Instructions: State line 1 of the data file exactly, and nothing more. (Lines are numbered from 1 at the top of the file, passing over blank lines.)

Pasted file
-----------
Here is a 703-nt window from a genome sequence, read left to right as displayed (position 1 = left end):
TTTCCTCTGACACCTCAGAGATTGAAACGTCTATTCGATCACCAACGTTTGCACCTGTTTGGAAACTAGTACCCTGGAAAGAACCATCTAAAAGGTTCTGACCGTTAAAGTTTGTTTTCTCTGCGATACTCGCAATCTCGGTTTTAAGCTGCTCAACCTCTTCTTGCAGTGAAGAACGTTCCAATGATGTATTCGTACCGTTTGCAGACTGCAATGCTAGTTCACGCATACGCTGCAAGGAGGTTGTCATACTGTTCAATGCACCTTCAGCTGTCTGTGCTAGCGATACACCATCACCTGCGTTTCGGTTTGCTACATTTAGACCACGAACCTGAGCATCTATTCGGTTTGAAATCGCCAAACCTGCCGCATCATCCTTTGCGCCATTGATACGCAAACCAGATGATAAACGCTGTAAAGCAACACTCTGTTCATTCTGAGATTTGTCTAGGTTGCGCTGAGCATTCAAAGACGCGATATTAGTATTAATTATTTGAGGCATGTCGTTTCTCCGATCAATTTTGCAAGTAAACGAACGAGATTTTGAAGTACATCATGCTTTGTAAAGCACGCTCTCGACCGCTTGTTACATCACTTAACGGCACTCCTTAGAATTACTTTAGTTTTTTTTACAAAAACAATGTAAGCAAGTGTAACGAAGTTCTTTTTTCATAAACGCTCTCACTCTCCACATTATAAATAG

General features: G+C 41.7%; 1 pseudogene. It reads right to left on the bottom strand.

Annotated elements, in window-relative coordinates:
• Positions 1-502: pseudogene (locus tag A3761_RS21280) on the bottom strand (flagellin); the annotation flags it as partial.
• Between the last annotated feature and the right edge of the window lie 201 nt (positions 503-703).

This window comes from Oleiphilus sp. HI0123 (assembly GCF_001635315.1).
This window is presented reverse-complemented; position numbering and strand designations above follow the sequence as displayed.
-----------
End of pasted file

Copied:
Here is a 703-nt window from a genome sequence, read left to right as displayed (position 1 = left end):